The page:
Celebrating 10 years! 2007-2017

Potential Theories to Sue Police

All - Got an interesting potential client. They operate jd4hire11/09/17
The definition of "drug paraphernalia" under the Controlled genylawyer11/09/17
"Some equipment undoubtedly is used for illegal grows" Is bucwild11/09/17
He would have no knowledge of how the equipment would be use jd4hire11/09/17
"he police would have no way to differentiate equipment used bucwild11/09/17
Sounds comparable to police staking out a known drug dealer' mrtor11/09/17
I would imagine you've got nothing if the cops are just sitt onehell11/09/17
Tell potential client to start delivering. fartacus11/09/17
Have you tried talking to the captain of the precinct, to ge guyingorillasuit11/09/17
Not so productive talking to some middle manager. If it's po onehell11/10/17
Dey rayciss is a standard legal theory. I don't see what isthisit11/10/17
https://www.youtube.com/watch?v=THb c_Qw8FxA esquire13811/10/17
jd4hire (Nov 9, 2017 - 2:56 pm)

All -

Got an interesting potential client. They operate a store which sells gardening supplies. The vast majority of their supplies are used to cultivate marijuana (presumably medicinal as we are a medicinal state). Some equipment undoubtedly is used for illegal grows.

Store alleges that police are staking the store, running plates, following customers, etc. Store alleges they have lost 221k in revenue since this began. Store has been around for a decade.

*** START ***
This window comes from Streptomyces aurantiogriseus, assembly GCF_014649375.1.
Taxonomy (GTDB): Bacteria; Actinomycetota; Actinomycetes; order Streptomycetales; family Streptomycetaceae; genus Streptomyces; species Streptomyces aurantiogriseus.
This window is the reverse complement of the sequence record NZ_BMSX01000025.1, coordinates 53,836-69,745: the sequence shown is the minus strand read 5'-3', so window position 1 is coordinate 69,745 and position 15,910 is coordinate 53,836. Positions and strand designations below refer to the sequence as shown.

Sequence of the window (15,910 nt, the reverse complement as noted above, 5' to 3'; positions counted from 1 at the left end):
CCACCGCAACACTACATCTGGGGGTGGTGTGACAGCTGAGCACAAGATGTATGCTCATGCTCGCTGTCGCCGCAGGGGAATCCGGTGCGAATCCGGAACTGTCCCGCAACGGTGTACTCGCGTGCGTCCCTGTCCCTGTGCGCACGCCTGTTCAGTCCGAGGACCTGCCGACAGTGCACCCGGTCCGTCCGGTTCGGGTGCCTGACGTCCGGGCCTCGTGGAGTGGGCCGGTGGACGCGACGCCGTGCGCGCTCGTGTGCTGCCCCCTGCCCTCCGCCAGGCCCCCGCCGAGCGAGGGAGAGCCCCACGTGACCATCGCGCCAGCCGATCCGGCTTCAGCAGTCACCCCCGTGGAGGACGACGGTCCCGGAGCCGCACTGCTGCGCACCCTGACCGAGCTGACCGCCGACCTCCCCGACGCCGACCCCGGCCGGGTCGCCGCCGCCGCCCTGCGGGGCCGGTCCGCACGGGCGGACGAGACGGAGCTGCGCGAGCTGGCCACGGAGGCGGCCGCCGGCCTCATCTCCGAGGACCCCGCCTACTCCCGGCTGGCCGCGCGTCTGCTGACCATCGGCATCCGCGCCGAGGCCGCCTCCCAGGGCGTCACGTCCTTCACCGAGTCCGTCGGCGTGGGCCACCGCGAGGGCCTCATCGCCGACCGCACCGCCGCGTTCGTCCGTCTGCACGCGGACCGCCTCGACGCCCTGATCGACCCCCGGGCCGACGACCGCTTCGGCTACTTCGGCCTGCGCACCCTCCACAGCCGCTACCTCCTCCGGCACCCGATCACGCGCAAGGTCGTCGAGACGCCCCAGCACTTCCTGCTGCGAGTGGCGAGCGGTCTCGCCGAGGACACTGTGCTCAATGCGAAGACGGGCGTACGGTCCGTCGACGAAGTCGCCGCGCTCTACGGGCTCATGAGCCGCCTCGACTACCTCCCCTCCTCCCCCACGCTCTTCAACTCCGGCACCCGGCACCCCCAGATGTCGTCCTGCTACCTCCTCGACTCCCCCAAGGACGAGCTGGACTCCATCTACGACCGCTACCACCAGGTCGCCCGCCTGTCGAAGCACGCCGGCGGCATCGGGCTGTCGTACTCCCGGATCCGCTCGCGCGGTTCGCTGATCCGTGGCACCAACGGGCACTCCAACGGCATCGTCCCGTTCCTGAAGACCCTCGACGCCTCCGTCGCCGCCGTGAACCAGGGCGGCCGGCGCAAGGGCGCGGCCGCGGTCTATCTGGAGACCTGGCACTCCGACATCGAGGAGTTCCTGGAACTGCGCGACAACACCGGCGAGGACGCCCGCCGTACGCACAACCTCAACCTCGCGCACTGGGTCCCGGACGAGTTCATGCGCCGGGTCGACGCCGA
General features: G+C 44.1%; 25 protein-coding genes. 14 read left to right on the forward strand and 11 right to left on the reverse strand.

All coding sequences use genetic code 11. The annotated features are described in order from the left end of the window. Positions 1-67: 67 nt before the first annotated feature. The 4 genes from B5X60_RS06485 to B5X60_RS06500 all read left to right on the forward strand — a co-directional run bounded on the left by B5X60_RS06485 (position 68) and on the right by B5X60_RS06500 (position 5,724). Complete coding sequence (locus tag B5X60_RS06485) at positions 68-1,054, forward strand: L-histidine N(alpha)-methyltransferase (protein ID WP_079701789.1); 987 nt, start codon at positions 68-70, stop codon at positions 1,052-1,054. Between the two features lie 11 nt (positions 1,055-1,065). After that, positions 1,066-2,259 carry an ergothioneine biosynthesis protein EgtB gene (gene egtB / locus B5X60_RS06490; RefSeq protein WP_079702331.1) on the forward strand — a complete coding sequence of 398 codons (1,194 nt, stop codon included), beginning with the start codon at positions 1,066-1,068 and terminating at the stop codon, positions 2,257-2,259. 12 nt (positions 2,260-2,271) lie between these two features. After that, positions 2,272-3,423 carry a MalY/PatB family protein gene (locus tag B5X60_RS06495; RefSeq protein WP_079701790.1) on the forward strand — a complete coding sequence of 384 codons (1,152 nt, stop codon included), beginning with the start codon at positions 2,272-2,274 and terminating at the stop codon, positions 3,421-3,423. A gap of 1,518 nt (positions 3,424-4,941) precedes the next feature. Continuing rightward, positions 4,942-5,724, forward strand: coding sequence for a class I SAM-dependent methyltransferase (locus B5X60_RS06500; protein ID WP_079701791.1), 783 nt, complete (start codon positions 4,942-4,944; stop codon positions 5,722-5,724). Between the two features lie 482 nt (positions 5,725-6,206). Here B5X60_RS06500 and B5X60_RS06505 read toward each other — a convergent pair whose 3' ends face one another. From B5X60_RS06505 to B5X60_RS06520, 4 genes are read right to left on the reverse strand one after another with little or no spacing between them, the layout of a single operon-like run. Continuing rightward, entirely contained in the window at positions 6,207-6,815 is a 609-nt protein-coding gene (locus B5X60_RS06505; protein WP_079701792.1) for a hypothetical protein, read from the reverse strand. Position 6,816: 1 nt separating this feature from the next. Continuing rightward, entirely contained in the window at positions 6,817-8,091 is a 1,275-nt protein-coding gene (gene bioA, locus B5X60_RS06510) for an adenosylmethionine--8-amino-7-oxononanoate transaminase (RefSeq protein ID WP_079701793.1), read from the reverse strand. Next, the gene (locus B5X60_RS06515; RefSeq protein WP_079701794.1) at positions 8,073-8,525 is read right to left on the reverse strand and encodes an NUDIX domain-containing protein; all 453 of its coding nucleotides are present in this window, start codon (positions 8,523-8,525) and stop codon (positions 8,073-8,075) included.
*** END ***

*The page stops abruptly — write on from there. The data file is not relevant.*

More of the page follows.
Recognize this would be a tough/ unique case, but am curious on thoughts for potential theories of liability. Right now all that sticks out is s. 1983 for due process/ equal protection (differential treatment of other stores) and tortious interference with business relations. Also contemplate NEID and IIED.

Any others? Thoughts?

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genylawyer (Nov 9, 2017 - 5:14 pm)

The definition of "drug paraphernalia" under the Controlled Substances Act (CSA) specifically excludes products that have a legit use. The legal test is whether the material is "primarily intended for use in manufacturing....[drugs]" https://www.deadiversion.usdoj.gov/21cfr/21usc/863.htm
The CSA provides tons of further guidance on factors used to evaluate whether something is considered drug paraphernalia or not.